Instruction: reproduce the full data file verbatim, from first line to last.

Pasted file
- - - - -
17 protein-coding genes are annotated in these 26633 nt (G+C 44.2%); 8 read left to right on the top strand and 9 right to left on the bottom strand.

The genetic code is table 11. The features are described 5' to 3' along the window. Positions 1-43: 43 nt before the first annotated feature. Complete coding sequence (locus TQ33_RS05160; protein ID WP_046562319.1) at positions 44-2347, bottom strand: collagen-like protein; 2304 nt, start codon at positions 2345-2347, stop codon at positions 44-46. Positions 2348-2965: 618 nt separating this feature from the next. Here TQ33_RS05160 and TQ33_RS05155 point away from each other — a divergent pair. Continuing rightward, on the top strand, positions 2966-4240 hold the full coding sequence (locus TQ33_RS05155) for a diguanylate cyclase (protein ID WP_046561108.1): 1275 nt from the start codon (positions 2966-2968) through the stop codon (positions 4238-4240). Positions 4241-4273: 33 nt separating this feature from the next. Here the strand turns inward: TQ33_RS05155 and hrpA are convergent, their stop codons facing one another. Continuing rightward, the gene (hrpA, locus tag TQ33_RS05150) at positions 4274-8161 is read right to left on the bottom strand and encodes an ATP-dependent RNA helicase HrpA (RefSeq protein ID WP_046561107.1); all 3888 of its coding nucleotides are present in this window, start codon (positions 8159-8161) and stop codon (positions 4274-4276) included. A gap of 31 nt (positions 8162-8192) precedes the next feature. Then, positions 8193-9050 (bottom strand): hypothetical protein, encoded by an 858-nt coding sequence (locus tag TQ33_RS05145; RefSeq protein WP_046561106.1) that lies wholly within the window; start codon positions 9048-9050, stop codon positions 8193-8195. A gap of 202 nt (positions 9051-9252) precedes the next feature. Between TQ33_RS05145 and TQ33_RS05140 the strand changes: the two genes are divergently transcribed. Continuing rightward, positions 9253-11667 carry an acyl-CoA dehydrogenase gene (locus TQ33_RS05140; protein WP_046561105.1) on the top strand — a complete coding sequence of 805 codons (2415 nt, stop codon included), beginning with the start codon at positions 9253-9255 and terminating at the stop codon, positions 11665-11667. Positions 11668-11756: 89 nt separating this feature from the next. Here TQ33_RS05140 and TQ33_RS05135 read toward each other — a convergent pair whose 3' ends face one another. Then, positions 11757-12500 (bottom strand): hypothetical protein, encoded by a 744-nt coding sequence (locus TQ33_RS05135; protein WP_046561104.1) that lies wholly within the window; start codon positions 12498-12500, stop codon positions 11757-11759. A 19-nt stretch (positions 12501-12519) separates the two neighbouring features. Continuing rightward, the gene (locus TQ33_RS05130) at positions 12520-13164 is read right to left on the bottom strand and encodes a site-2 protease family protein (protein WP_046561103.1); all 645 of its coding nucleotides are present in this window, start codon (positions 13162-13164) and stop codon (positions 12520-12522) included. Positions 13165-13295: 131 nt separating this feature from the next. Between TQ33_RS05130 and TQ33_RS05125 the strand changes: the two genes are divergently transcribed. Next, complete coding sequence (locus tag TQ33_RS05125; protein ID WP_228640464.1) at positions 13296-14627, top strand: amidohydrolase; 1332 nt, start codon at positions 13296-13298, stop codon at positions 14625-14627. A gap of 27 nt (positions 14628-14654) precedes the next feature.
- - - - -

17 protein-coding genes are annotated in these 26633 nt (G+C 44.2%); 8 read left to right on the top strand and 9 right to left on the bottom strand.

The genetic code is table 11. The features are described 5' to 3' along the window. Positions 1-43: 43 nt before the first annotated feature. Complete coding sequence (locus TQ33_RS05160; protein ID WP_046562319.1) at positions 44-2347, bottom strand: collagen-like protein; 2304 nt, start codon at positions 2345-2347, stop codon at positions 44-46. Positions 2348-2965: 618 nt separating this feature from the next. Here TQ33_RS05160 and TQ33_RS05155 point away from each other — a divergent pair. Continuing rightward, on the top strand, positions 2966-4240 hold the full coding sequence (locus TQ33_RS05155) for a diguanylate cyclase (protein ID WP_046561108.1): 1275 nt from the start codon (positions 2966-2968) through the stop codon (positions 4238-4240). Positions 4241-4273: 33 nt separating this feature from the next. Here the strand turns inward: TQ33_RS05155 and hrpA are convergent, their stop codons facing one another. Continuing rightward, the gene (hrpA, locus tag TQ33_RS05150) at positions 4274-8161 is read right to left on the bottom strand and encodes an ATP-dependent RNA helicase HrpA (RefSeq protein ID WP_046561107.1); all 3888 of its coding nucleotides are present in this window, start codon (positions 8159-8161) and stop codon (positions 4274-4276) included. A gap of 31 nt (positions 8162-8192) precedes the next feature. Then, positions 8193-9050 (bottom strand): hypothetical protein, encoded by an 858-nt coding sequence (locus tag TQ33_RS05145; RefSeq protein WP_046561106.1) that lies wholly within the window; start codon positions 9048-9050, stop codon positions 8193-8195. A gap of 202 nt (positions 9051-9252) precedes the next feature. Between TQ33_RS05145 and TQ33_RS05140 the strand changes: the two genes are divergently transcribed. Continuing rightward, positions 9253-11667 carry an acyl-CoA dehydrogenase gene (locus TQ33_RS05140; protein WP_046561105.1) on the top strand — a complete coding sequence of 805 codons (2415 nt, stop codon included), beginning with the start codon at positions 9253-9255 and terminating at the stop codon, positions 11665-11667. Positions 11668-11756: 89 nt separating this feature from the next. Here TQ33_RS05140 and TQ33_RS05135 read toward each other — a convergent pair whose 3' ends face one another. Then, positions 11757-12500 (bottom strand): hypothetical protein, encoded by a 744-nt coding sequence (locus TQ33_RS05135; protein WP_046561104.1) that lies wholly within the window; start codon positions 12498-12500, stop codon positions 11757-11759. A 19-nt stretch (positions 12501-12519) separates the two neighbouring features. Continuing rightward, the gene (locus TQ33_RS05130) at positions 12520-13164 is read right to left on the bottom strand and encodes a site-2 protease family protein (protein WP_046561103.1); all 645 of its coding nucleotides are present in this window, start codon (positions 13162-13164) and stop codon (positions 12520-12522) included. Positions 13165-13295: 131 nt separating this feature from the next. Between TQ33_RS05130 and TQ33_RS05125 the strand changes: the two genes are divergently transcribed. Next, complete coding sequence (locus tag TQ33_RS05125; protein ID WP_228640464.1) at positions 13296-14627, top strand: amidohydrolase; 1332 nt, start codon at positions 13296-13298, stop codon at positions 14625-14627. A gap of 27 nt (positions 14628-14654) precedes the next feature.